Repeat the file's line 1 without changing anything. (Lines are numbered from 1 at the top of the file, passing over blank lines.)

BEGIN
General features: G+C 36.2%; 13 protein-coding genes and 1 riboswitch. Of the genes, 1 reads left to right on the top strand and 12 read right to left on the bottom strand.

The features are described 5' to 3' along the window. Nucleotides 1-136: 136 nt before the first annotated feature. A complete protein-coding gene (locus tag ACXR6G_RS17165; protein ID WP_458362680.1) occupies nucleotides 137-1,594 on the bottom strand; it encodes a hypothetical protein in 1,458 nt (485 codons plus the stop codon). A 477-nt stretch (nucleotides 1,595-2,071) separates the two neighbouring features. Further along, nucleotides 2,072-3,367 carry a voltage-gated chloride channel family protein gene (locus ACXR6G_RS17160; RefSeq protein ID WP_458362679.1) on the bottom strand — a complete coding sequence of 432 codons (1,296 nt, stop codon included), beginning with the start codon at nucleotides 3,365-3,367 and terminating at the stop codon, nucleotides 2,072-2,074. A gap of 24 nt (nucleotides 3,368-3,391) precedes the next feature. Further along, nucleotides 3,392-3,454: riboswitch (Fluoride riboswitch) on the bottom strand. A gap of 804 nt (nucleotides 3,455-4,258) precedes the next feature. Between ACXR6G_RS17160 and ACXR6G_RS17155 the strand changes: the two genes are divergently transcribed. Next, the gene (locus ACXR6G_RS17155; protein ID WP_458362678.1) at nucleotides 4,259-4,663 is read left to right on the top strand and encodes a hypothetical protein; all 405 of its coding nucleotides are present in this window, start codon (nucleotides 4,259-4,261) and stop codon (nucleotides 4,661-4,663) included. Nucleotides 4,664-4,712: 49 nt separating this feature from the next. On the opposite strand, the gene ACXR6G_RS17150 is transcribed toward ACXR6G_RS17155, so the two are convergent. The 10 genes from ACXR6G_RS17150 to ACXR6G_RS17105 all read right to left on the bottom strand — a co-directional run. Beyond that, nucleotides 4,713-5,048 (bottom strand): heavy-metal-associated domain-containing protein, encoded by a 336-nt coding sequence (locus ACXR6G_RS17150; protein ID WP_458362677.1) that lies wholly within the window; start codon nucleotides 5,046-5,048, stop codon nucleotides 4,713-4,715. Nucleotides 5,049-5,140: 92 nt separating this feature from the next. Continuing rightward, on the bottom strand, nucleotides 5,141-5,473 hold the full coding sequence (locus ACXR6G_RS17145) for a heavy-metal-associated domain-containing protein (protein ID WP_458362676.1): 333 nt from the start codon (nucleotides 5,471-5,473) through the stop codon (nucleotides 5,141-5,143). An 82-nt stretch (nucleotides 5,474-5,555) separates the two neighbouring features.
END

General features: G+C 36.2%; 13 protein-coding genes and 1 riboswitch. Of the genes, 1 reads left to right on the top strand and 12 read right to left on the bottom strand.